Springerville, AZ; April 20, 2015 — During spring and summer, bear activity intensifies making them more likely to come into contact with people. There are some basic safety precautions to take to avoid conflict with bears while visiting any National Forest. One of those special occasions while enjoying any National Forest is when you spot wildlife, especially large mammals such as black bears! But, while you are enjoying one of those rare moments of seeing a bear in the wild, precautions need to be taken to provide for your safety and avoid conflicts with bears. Most conflicts between people and black bears are the result of people approaching and feeding bears, or allowing a bear to get into garbage, and pet or livestock feeds.
Don’t feed the bears – A fed bear is a dead bear:
• Wild bears have a natural fear of humans and will attempt to avoid people and developed areas – fed bears do not.
• Fed bears will abandon vital natural food sources for human foods and garbage.
• Wild bears quickly become conditioned to being fed and will teach their cubs to approach people to do the same.
When camping in bear country:
•Always keep a clean camp; black bears have an excellent sense of smell that can span miles. For bears, garbage = food!
•Don’t leave food out. Store it in bear resistant storage units or a hard-shelled vehicle, or hang 10 ft. from the ground and 4 ft. from top and side supports.
•Always store food away from your sleeping area. Where possible, food storage and preparation areas should be at least 100 yards from your sleeping area.
•Use bear-resistant trash receptacles provided at developed campgrounds.
•Keep pets on a leash and inside at night as they may attract bears.
•Carry E.P.A. registered bear pepper spray.
•Keep your sleeping area, tent, and sleeping bag free of food, toiletries (shampoo, antiperspirant, etc.) and odors.
•Keep a flashlight and bear spray readily available at all times.
•Set up tents in a line with space between.
When hiking in bear country:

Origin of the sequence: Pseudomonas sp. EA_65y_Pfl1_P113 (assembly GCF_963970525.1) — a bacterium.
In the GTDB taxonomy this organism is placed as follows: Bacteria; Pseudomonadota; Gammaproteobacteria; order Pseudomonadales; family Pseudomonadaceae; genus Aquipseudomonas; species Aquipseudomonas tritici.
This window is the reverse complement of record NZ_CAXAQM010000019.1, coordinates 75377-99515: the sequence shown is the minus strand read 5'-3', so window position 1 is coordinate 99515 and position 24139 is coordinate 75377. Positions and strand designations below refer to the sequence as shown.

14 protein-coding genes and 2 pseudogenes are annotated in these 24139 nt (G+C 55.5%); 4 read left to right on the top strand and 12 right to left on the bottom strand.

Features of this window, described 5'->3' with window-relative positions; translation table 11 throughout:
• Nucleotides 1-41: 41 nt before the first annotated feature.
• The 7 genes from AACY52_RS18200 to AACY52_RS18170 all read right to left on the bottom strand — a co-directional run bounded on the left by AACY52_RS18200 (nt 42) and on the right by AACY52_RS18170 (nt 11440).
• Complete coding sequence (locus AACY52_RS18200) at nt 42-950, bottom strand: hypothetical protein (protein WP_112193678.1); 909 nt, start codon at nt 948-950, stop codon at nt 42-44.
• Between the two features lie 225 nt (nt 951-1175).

•Let someone know where you are going and when you plan to return.
•Read all signs at the trailhead and carry bear spray.
•Scan ahead for signs of bear activity.
•Watch for bear signs such as scat, claw marks, diggings, logs or stumps torn apart.
•Hike in a group, keep children close at hand. Make your presence known, call out ‘hey bear, ho bear’.
•If you take your pet, keep them on a leash.
If you encounter a bear:
As exciting as they are to view, especially when seen with their cubs, bears should always be considered unpredictable and potentially dangerous. Remember, distance = safety. Black bears will usually detect your presence and flee from the area.
•If a bear is visible, but not close, alter your route to move away from the area.
•If the bear approaches, remain calm. Do not run. Continue facing the bear, and slowly back away. If the bear continues to approach, group together and pick up small children. Try to scare the bear away by shouting and acting aggressively.
•If the bear attacks, it is suggested to fight back using everything in your power e.g., sticks, fists, rocks and/or an E.P.A. registered bear pepper spray.
Helpful web sites:
Be Bear Aware: www.bebearaware.org
Keeping Bears Alive & You Safe: http://www.wildlife.state.nm.us/publications/documents/BearsAlive.pdf
Arizona Bears: http://www.azgfd.gov/w_c/urban_bear.shtml
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